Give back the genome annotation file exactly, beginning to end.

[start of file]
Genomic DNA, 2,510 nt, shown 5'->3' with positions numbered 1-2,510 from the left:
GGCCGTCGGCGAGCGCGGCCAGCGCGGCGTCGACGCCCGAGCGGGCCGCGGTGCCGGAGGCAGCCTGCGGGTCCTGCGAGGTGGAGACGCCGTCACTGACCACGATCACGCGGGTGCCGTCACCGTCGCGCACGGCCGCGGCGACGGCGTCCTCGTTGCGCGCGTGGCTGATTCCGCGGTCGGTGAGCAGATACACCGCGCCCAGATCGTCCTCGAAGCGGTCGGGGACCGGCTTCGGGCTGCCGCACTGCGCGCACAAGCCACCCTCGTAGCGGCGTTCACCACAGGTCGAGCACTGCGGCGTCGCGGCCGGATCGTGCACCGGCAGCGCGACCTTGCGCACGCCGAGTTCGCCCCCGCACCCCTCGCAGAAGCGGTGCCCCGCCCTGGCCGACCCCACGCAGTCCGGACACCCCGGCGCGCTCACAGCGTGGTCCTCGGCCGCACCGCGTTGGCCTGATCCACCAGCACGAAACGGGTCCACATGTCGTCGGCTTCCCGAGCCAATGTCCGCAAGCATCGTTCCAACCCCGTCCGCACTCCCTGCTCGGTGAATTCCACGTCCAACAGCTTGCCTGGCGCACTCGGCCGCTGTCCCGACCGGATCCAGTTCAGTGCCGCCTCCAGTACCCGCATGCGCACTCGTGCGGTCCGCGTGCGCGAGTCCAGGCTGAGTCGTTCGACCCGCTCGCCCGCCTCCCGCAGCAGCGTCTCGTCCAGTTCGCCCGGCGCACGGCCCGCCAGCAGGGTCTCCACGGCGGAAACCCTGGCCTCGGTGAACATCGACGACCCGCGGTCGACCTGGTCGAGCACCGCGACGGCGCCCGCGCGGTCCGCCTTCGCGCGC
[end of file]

Genomic DNA, 2,510 nt, shown 5'->3' with positions numbered 1-2,510 from the left:
GGCCGTCGGCGAGCGCGGCCAGCGCGGCGTCGACGCCCGAGCGGGCCGCGGTGCCGGAGGCAGCCTGCGGGTCCTGCGAGGTGGAGACGCCGTCACTGACCACGATCACGCGGGTGCCGTCACCGTCGCGCACGGCCGCGGCGACGGCGTCCTCGTTGCGCGCGTGGCTGATTCCGCGGTCGGTGAGCAGATACACCGCGCCCAGATCGTCCTCGAAGCGGTCGGGGACCGGCTTCGGGCTGCCGCACTGCGCGCACAAGCCACCCTCGTAGCGGCGTTCACCACAGGTCGAGCACTGCGGCGTCGCGGCCGGATCGTGCACCGGCAGCGCGACCTTGCGCACGCCGAGTTCGCCCCCGCACCCCTCGCAGAAGCGGTGCCCCGCCCTGGCCGACCCCACGCAGTCCGGACACCCCGGCGCGCTCACAGCGTGGTCCTCGGCCGCACCGCGTTGGCCTGATCCACCAGCACGAAACGGGTCCACATGTCGTCGGCTTCCCGAGCCAATGTCCGCAAGCATCGTTCCAACCCCGTCCGCACTCCCTGCTCGGTGAATTCCACGTCCAACAGCTTGCCTGGCGCACTCGGCCGCTGTCCCGACCGGATCCAGTTCAGTGCCGCCTCCAGTACCCGCATGCGCACTCGTGCGGTCCGCGTGCGCGAGTCCAGGCTGAGTCGTTCGACCCGCTCGCCCGCCTCCCGCAGCAGCGTCTCGTCCAGTTCGCCCGGCGCACGGCCCGCCAGCAGGGTCTCCACGGCGGAAACCCTGGCCTCGGTGAACATCGACGACCCGCGGTCGACCTGGTCGAGCACCGCGACGGCGCCCGCGCGGTCCGCCTTCGCGCGC